damn everybody, Schafer had a significant injury, in his youth he thought he was tough enough to play thru it and learn major league hitting at the same time. He wasn’t brought up to soon but was not protected from his own, lets call it, youthful arrogance by management after the injury.

I am an idiot

February 26th, 2010
4:51 pm

I think Bobby should wait until after August to put Heyward on the roster.

McCann Fan

February 26th, 2010
4:51 pm

I think anyone who has had success in any field will tell you that you can learn just as much from failure as you can from success. I say start him, let him learn, succeed, fail, and succeed again. There is no reason to let him “develop” any more in the minors if he is ready, and March will tell us if he’s ready. Best of luck to him and we all look forward to backing him for years to come.

Conyers Braves Fan

February 26th, 2010
5:09 pm

All of the hype should stop. People should realize that he has never had a major league at bat.
Not fair to the player. At least see what he does in the spring training games before
declaring him the next Ken Griffey (see today`s ESPN home page).

T Burns

February 26th, 2010
5:10 pm

too good too be true. wait, am i a braves fan or a mets fan?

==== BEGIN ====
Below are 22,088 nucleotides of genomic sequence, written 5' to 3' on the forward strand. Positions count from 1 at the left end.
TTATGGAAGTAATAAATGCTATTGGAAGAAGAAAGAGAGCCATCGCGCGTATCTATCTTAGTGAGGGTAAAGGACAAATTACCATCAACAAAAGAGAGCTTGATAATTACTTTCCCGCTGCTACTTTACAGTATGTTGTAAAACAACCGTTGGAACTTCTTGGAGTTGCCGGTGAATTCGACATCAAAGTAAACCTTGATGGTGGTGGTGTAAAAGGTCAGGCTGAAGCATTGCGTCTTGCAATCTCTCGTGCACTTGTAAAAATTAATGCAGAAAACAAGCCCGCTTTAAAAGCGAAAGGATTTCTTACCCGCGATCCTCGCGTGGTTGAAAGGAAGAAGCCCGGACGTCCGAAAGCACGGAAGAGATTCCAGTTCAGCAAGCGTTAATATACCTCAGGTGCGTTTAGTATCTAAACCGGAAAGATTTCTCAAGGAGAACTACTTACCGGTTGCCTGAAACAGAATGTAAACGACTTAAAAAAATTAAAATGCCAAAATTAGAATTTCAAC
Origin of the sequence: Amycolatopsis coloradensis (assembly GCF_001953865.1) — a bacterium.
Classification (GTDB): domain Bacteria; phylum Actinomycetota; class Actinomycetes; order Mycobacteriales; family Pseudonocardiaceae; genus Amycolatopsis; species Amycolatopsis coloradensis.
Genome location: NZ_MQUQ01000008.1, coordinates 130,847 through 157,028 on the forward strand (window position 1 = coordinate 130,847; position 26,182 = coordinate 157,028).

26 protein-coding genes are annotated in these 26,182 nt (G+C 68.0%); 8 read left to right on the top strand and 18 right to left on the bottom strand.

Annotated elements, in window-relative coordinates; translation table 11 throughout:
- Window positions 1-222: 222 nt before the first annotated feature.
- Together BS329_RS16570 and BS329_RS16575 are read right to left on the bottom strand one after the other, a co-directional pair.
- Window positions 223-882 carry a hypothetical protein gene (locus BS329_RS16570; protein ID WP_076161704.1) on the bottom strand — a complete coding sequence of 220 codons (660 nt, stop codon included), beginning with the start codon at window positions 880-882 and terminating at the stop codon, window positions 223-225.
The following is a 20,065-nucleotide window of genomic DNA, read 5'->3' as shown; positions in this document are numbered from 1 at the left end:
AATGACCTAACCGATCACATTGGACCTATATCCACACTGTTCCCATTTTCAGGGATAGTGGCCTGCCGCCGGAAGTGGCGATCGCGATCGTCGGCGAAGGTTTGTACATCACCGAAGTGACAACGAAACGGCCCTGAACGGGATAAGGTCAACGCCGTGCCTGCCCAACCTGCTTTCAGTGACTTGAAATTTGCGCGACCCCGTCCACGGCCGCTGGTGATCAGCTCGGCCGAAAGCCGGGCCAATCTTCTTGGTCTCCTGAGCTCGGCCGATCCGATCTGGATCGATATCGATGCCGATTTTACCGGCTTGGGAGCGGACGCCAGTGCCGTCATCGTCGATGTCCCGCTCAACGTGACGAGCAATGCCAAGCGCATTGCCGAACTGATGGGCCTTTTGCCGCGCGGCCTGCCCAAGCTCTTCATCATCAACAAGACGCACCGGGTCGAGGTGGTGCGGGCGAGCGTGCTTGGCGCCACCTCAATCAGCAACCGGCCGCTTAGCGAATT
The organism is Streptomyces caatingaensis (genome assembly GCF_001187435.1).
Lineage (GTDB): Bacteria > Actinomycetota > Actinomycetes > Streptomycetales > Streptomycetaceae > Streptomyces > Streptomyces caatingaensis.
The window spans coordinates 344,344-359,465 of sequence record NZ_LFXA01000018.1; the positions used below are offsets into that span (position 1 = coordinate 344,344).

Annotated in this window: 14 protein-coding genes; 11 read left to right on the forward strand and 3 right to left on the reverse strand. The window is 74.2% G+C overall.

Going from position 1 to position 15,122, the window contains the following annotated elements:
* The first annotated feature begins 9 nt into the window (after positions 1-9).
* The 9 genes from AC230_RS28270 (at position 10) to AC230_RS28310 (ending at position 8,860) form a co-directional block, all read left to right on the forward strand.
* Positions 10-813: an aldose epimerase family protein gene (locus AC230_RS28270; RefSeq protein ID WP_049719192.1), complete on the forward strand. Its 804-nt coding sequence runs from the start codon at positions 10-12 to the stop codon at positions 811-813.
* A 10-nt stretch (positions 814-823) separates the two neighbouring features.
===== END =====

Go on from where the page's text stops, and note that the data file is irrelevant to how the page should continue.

Brian

February 26th, 2010
5:11 pm

There are some parallels between Heyward and Francoeur, but not when it comes to their actual play. Frenchy’s minor league line: .285/.332/.480, 264 K/89 BB. Heyward’s: .318/.391/.508, 138 K/105 BB. That’s not only better, it blows Francoeur out of the water. Heyward’s already demonstrated the things we always were waiting on Frenchy to learn. In the minors, that K/BB ratio is especially critical, and Heyward’s is outstanding. He also did it all a year younger than Frenchy at each level. Jeff was never regarded as the top prospect in the game, or anything close to it.

Heyward is not likely to hit 30 HR and drive in a 100 runs this year. But Jeff Francoeur he is not.

Jamaaliver

February 26th, 2010
5:13 pm

I agree with waiting till midseaason before bringing him up.

I’d rather bring him along too slowly, than too quickly. Melky can keep his spot warm until July.

lanier

February 26th, 2010
5:31 pm

Were you a cheerleader in high school too Jeff ?

Robz747

February 26th, 2010
5:45 pm

How about we trust Bobby Cox, Terry Pendelton here… If they say he is ready to go then why would any conscious braves fan say send him to the Minors until mid season??
I do feel we are starting to have some unreal expectations of him this early on, but at the very same time were looking at him batting 7th or 8th in the lineup, much less pressure than hitting 3-6!

He seems to be really enjoying playing baseball and learning, let him at the Major League Level, I am quite sure he will do better than Melky

Bill

February 26th, 2010
6:49 pm

Jeff you and other reporters are putting alot of pressure on the kid. You and fans already have him in RF and they hadn’t played a damn game in Spring Training. Give the Kid a break.

I think there’s other players on the team you could give some print…how about some of the new players? Enough is enough give Heyward a week or two.

Give Me A Break

February 26th, 2010
6:59 pm